Saturday, April 25, 2015

Stoop, The Sequel

Last September I wrote a brief post called: "The Stoop" View . It doesn't begin to cover what part this architectural appendage played in the lives of people growing up in Brooklyn during the 1950s. For those not familiar with the term, a "stoop" is simply a set of steps leading up to a residential entrance....whether it was just a few steps or a full flight, it was still called a stoop. According to the American Heritage Dictionary, "stoop" is derived from a Dutch word (stoep) meaning "front porch." The word came to America through New Amsterdam and the Hudson Valley, and has spread from there, most commonly used in the Northeast United States. (There, now you more thing you can stop wondering about.)

The stoop was a place where people from the neighborhood congregated to socialize. Most houses on my old block had stoops, but some were better than others. My friend Tommy Dowd's stoop on the corner of Somers Street and Rockaway Avenue was primo, and that's where we hung out. (If I could tack on the time we spent on those steps to the end of my life, I would edge out Methuselah!) The stoop was home to young and old alike; every block had an old man who minded every body's business... they called him "The Mayor of (your street name here.) Invariably, the Mayor ruled his kingdom from his lofty perch atop a stoop. Some important things to look for when selecting the best stoops:

1) Location, location, location. One reason for sitting on the stoop was to see the comings and goings in the neighborhood. This required a stoop with a lot of pedestrian traffic, preferably one near an intersection where you could see the main street and the cross street. A bus or subway stop in the vicinity was a plus because you saw people returning from work or school. A real bonus was if your stoop was near food stores; in Italian neighborhoods, Salumerias (Italian delis), bakeries and fruit stores were veritable bee hives of activity.

2) Construction. Some stoops were unsuitable vantage places. Higher stoops were better than lower ones simply because you could see more. Also, some had landings at the top of the stoop with nice, flat brick railings that were perfect for sitting; these were the "box seats" in stoopville, and very hard to come by. Because of their comfort, they were popular spots on a summer evening where people would sit waiting for the Bungalow Bar Ice Cream truck to come by after dinner. A well-built stoop was also perfect for stoop-ball, a game played with a Spaldeen that required real skill to hit the point of the step for extra scoring points.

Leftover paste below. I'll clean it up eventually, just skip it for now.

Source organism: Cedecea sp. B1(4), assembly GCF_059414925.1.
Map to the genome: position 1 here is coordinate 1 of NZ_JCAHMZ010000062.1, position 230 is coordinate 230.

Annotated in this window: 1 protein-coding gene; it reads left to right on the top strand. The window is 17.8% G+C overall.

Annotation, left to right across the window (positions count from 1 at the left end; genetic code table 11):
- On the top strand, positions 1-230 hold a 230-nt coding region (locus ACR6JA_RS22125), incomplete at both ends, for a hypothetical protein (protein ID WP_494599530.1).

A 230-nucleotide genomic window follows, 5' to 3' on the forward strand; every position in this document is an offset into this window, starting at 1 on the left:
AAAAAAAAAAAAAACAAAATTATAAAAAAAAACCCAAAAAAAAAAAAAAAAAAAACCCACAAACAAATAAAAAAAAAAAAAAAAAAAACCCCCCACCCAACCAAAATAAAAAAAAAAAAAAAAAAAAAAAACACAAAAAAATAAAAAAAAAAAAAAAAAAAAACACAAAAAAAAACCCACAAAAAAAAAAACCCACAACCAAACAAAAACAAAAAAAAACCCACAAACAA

3) Owner tolerance. I like the joke about an Italian's idea of a vacation....sitting on someone else's stoop. That's exactly what we did. Well-constructed stoops in good locations were not enough; you also required a home owner who would tolerate groups of teens lounging on their stoop every day for hours on end. If you were lucky, one of your friends lived in such a house, making it less likely (but not a sure thing) that the home owner wouldn't chase you away. Most parents were happy to know their kid was sitting just outside the door, and would cut you some slack if you cleaned up your soda bottles and cigarette butts.

As people walked by the stoop, there would be exchanges with the stoop sitters. "Hey moron, your Yankees lost today, this is the Dodgers year." The reply: "How many World Series the Dodgers been to, pinhead." “Who wants to walk me to Ariola’s for pastry?” After receiving negative replies: “Drop dead you flatleaving bastards”. Or: "Hey Sal, when you gonna pay me the two bucks I loaned you?" The reply: "What are you, the Dime Savings Bank? I'll pay you Sunday." Of course there was a lot of girl watching going on too. Those were the days when girls walked around in pairs, wearing tight pedal-pusher pants, satin jackets, tight sweaters with those Madonna "bullet bras" underneath, and of course the obligatory kerchief covering up rows and rows of hair curlers.

There were two girls who cruised all the stoops in the neighborhood "being seen." Their names were Terry (from Rockaway Avenue) and Rosemarie (from Hull Street). They were two Italian beauties who knew they were hot. We would melt when they passed by and yell idiotic things like "marry me, beautiful" in the pathetic hope they would glance in our direction. No chance. Their noses stayed in the air, as if a bunch of losers yelling "marry me, beautiful" wasn't inducement enough for any red-blooded American girl to run across the street and throw her arms around us. We called them "stuck-up" because they never responded to our smooth, Cary Grant-like advances.

In Brooklyn, in the wonderful 1950s when the world was young, "The Stoop" was our vantage point on the world. Now we have Starbucks. (See "Sorry, I Don't Speak Starbucks" View)

(Originally posted 5/25/09)


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